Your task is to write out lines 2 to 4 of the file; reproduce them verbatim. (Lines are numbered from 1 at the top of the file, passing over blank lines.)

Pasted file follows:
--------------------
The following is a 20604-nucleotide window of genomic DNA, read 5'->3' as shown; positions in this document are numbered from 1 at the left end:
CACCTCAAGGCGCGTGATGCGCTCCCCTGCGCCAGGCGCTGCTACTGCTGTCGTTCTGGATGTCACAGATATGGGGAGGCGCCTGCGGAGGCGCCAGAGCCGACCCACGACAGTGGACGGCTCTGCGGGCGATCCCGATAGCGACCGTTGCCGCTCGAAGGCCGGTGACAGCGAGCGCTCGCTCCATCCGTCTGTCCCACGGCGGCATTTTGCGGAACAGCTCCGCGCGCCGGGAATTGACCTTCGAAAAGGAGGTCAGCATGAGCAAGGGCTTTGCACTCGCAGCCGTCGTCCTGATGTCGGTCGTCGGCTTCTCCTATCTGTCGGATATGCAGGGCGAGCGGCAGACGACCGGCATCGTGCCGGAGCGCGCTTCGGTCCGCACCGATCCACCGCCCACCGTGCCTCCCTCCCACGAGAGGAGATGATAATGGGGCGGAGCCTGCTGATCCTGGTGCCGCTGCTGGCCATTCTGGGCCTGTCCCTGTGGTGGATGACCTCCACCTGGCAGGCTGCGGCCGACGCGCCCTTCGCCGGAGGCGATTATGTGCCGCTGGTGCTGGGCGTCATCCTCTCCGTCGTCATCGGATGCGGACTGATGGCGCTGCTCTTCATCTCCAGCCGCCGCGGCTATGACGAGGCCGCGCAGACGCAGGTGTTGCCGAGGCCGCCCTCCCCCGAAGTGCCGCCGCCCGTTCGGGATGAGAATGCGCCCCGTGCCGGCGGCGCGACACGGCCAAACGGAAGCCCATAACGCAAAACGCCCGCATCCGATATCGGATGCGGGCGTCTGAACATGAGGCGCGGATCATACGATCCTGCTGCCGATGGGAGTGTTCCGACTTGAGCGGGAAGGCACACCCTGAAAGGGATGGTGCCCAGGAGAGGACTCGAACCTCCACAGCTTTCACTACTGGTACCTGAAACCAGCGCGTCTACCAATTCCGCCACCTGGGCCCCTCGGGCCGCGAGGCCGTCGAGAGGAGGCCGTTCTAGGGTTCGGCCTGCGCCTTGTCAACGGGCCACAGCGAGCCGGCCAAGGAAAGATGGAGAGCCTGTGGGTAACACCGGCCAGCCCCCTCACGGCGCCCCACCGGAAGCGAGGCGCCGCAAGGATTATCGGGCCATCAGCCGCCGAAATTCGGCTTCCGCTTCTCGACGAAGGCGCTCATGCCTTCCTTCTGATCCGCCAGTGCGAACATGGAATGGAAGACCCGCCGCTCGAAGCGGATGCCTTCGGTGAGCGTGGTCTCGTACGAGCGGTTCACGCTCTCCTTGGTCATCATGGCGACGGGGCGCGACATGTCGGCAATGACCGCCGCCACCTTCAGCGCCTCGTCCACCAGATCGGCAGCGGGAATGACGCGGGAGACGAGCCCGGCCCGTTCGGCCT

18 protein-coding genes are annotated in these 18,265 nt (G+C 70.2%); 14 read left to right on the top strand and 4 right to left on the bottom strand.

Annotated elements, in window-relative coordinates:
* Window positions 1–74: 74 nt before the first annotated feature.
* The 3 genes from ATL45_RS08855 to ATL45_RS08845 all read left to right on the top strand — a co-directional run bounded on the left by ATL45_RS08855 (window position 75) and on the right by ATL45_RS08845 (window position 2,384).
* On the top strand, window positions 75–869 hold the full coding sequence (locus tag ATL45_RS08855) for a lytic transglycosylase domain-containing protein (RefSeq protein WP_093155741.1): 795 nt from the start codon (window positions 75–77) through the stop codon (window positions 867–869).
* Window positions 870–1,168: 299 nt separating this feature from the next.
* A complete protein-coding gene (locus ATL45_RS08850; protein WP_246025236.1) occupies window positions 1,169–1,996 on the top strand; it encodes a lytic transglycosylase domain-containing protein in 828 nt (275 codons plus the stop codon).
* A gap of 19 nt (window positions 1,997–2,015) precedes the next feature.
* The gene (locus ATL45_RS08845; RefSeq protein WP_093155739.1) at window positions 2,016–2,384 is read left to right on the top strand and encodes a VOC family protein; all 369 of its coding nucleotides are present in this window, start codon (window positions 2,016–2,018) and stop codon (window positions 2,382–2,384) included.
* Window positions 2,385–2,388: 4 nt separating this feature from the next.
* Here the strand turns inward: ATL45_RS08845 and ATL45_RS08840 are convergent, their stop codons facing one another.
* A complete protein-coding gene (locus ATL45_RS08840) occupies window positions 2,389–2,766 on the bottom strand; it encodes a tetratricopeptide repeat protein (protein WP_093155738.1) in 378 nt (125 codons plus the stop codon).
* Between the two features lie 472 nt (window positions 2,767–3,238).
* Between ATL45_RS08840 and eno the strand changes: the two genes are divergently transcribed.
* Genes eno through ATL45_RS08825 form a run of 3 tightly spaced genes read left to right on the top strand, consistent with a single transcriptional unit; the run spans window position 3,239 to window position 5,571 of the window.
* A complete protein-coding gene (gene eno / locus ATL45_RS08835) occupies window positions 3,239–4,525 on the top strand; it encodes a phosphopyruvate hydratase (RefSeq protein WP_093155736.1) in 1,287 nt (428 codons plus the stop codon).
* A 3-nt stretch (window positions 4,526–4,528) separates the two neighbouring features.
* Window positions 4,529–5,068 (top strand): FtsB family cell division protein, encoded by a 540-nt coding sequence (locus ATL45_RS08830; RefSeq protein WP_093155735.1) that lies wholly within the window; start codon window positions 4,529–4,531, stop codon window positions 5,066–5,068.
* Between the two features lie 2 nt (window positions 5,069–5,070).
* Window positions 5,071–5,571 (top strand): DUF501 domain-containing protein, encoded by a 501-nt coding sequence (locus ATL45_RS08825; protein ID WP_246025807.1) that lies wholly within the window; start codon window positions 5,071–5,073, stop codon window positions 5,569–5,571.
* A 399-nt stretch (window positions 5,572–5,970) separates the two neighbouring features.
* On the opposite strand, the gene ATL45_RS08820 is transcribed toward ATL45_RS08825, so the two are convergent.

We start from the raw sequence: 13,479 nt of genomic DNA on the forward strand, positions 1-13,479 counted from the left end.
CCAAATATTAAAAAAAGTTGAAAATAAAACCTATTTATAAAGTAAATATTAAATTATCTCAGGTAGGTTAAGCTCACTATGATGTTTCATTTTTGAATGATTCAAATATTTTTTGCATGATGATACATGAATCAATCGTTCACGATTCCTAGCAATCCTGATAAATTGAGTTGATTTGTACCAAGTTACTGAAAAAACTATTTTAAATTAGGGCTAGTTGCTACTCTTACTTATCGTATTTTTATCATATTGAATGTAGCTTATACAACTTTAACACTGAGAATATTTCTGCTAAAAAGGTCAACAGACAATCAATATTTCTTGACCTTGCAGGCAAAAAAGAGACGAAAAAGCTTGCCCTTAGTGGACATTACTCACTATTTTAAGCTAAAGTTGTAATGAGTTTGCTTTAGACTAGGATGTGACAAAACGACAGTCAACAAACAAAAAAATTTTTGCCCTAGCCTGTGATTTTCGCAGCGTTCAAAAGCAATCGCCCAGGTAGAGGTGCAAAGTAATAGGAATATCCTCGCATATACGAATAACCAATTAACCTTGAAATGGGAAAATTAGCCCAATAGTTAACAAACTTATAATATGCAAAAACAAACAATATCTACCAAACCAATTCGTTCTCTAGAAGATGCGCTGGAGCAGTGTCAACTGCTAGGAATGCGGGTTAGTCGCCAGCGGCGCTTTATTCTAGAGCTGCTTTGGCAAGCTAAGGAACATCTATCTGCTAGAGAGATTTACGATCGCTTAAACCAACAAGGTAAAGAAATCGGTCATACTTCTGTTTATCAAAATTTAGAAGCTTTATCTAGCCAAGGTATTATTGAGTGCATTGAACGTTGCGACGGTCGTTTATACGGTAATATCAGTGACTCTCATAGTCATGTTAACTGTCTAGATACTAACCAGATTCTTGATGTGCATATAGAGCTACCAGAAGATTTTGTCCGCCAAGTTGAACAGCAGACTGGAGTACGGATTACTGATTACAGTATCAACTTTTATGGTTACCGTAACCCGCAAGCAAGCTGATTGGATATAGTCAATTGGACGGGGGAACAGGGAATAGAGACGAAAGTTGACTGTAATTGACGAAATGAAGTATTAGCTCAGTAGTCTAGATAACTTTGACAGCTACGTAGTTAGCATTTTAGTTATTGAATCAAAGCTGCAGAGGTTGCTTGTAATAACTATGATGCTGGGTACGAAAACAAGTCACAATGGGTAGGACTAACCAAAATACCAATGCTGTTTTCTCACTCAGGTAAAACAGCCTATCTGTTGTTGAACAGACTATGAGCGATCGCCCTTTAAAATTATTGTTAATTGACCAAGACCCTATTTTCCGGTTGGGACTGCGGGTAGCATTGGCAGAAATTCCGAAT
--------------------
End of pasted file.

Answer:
CACCTCAAGGCGCGTGATGCGCTCCCCTGCGCCAGGCGCTGCTACTGCTGTCGTTCTGGATGTCACAGATATGGGGAGGCGCCTGCGGAGGCGCCAGAGCCGACCCACGACAGTGGACGGCTCTGCGGGCGATCCCGATAGCGACCGTTGCCGCTCGAAGGCCGGTGACAGCGAGCGCTCGCTCCATCCGTCTGTCCCACGGCGGCATTTTGCGGAACAGCTCCGCGCGCCGGGAATTGACCTTCGAAAAGGAGGTCAGCATGAGCAAGGGCTTTGCACTCGCAGCCGTCGTCCTGATGTCGGTCGTCGGCTTCTCCTATCTGTCGGATATGCAGGGCGAGCGGCAGACGACCGGCATCGTGCCGGAGCGCGCTTCGGTCCGCACCGATCCACCGCCCACCGTGCCTCCCTCCCACGAGAGGAGATGATAATGGGGCGGAGCCTGCTGATCCTGGTGCCGCTGCTGGCCATTCTGGGCCTGTCCCTGTGGTGGATGACCTCCACCTGGCAGGCTGCGGCCGACGCGCCCTTCGCCGGAGGCGATTATGTGCCGCTGGTGCTGGGCGTCATCCTCTCCGTCGTCATCGGATGCGGACTGATGGCGCTGCTCTTCATCTCCAGCCGCCGCGGCTATGACGAGGCCGCGCAGACGCAGGTGTTGCCGAGGCCGCCCTCCCCCGAAGTGCCGCCGCCCGTTCGGGATGAGAATGCGCCCCGTGCCGGCGGCGCGACACGGCCAAACGGAAGCCCATAACGCAAAACGCCCGCATCCGATATCGGATGCGGGCGTCTGAACATGAGGCGCGGATCATACGATCCTGCTGCCGATGGGAGTGTTCCGACTTGAGCGGGAAGGCACACCCTGAAAGGGATGGTGCCCAGGAGAGGACTCGAACCTCCACAGCTTTCACTACTGGTACCTGAAACCAGCGCGTCTACCAATTCCGCCACCTGGGCCCCTCGGGCCGCGAGGCCGTCGAGAGGAGGCCGTTCTAGGGTTCGGCCTGCGCCTTGTCAACGGGCCACAGCGAGCCGGCCAAGGAAAGATGGAGAGCCTGTGGGTAACACCGGCCAGCCCCCTCACGGCGCCCCACCGGAAGCGAGGCGCCGCAAGGATTATCGGGCCATCAGCCGCCGAAATTCGGCTTCCGCTTCTCGACGAAGGCGCTCATGCCTTCCTTCTGATCCGCCAGTGCGAACATGGAATGGAAGACCCGCCGCTCGAAGCGGATGCCTTCGGTGAGCGTGGTCTCGTACGAGCGGTTCACGCTCTCCTTGGTCATCATGGCGACGGGGCGCGACATGTCGGCAATGACCGCCGCCACCTTCAGCGCCTCGTCCACCAGATCGGCAGCGGGAATGACGCGGGAGACGAGCCCGGCCCGTTCGGCCT

18 protein-coding genes are annotated in these 18,265 nt (G+C 70.2%); 14 read left to right on the top strand and 4 right to left on the bottom strand.

Annotated elements, in window-relative coordinates: